- Table of contents
- Heat Illness
- What is heat illness?
- Activity guidlines
- National Athletic Trainers Association Parents’ and Coaches’ Guide to Dehydration and Other Heat Illnesses in Children
- American College of Sports Medicine position stand: Exertional heat illness during training and competition
- Zunis Foundation
- NSW Heat Index
- Tennessee Secondary School Athletic Association heat index policy
- Kentucky High School Athletic Association heat index policy
- Michigan high school athletic association - Heat/Hydration
- Indiana High School Athletic Association HEAT INDEX INFORMATION & CHART
- Otsuka Pharmaceutical
What is heat illness?¶
Your body normally cools itself by sweating. During hot weather, especially when it is very humid, sweating just isn't enough to cool you off. Your body temperature can rise to dangerous levels and you can develop a heat illness.
Most heat illnesses happen when you stay out in the heat too long. Exercising and working outside in high heat can also lead to heat illness. Older adults (65+), young children (0-4), and those who are sick or overweight are most at risk. Taking certain medicines or drinking alcohol can also raise your risk.
Heat-related illnesses include
- Heat stroke - a life-threatening illness in which body temperature may rise above 106° F (41.1° C) [see 1 below] in minutes (10-15 minutes). . If you see any of these signs, get medical help right away.
- Heat exhaustion - an illness that can happen after several days of exposure to high temperatures and not enough fluids. Symptoms include heavy sweating, rapid breathing, and a fast, weak pulse. If it is not treated, it can turn into heat stroke.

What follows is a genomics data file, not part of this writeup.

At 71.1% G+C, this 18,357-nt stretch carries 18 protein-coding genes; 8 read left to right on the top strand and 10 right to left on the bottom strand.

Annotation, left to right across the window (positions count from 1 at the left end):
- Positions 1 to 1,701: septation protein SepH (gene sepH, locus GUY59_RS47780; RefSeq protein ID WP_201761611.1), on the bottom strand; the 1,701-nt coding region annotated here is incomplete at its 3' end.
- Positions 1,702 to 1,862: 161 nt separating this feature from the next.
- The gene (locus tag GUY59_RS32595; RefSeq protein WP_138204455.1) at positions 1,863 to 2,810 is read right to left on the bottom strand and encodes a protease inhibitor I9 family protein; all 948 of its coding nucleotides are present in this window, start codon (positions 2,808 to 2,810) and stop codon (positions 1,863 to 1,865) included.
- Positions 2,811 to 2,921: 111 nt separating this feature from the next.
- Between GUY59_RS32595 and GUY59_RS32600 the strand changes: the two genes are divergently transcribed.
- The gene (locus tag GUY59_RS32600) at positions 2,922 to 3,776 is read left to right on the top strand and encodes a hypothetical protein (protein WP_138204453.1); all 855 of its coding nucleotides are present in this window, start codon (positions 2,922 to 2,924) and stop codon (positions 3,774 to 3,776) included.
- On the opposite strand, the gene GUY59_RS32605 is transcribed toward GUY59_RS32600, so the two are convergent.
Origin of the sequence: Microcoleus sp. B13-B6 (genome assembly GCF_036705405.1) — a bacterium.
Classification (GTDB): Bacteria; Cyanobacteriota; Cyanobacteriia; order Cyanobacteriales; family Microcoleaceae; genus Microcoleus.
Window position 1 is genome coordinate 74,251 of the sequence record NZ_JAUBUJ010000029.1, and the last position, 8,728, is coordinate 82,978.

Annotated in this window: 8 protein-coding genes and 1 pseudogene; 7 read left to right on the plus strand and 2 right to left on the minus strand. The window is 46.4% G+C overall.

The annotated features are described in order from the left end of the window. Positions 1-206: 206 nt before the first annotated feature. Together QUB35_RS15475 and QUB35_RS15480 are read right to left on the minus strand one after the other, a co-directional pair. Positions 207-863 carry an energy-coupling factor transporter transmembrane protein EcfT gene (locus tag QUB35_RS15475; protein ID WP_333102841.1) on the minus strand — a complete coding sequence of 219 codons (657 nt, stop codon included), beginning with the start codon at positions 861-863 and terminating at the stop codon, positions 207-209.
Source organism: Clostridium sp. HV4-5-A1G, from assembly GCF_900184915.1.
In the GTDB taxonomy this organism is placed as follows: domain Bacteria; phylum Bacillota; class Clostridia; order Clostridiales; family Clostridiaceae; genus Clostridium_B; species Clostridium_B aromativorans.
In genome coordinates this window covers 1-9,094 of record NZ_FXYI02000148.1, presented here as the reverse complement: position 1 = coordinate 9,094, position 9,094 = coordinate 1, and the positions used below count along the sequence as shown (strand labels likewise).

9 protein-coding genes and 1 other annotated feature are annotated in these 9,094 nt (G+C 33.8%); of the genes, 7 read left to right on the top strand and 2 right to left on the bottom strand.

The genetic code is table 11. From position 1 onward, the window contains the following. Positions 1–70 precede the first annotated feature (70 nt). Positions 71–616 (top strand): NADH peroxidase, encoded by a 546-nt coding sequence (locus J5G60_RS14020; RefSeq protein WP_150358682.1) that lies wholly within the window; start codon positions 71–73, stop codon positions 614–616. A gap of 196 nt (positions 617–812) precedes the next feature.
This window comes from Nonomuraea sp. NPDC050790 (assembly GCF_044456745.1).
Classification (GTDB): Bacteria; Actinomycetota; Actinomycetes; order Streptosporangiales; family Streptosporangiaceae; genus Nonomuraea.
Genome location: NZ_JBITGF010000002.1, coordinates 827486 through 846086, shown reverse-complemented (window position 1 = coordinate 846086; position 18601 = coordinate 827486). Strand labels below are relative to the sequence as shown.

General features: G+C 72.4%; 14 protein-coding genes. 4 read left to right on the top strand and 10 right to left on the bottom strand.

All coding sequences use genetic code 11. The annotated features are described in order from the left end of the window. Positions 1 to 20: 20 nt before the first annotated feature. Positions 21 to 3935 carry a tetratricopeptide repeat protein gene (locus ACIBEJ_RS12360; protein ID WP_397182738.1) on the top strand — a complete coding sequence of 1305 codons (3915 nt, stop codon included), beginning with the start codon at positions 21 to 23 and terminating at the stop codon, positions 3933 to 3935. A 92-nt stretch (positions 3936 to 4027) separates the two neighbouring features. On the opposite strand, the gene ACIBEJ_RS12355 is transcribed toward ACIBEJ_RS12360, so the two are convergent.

- Heat cramps - muscle pains or spasms that happen during heavy exercise. You usually get them in your abdomen, arms, or legs.
- Heat rash - skin irritation from excessive sweating. It is more common in young children.
You can lower your risk of heat illness by drinking fluids to prevent dehydration, replacing lost salt and minerals, and limiting your time in the heat.
In recent years, excessive heat has caused more deaths than all other weather events, including floods. A heat wave is a prolonged period of excessive heat, often combined with excessive humidity.
The heat index is the temperature the body feels when the effects of heat and humidity are combined. Exposure to direct sunlight can increase the heat index by as much as 15° F.
Exercising in hot weather puts extra stress on your body. If you don't take care when exercising in the heat, you risk serious illness. Both the exercise itself and the air temperature and humidity can increase your core body temperature.
To help cool itself, your body sends more blood to circulate through your skin. This leaves less blood for your muscles, which in turn increases your heart rate. If the humidity also is high, your body faces added stress because sweat doesn't readily evaporate from your skin. That pushes your body temperature even higher.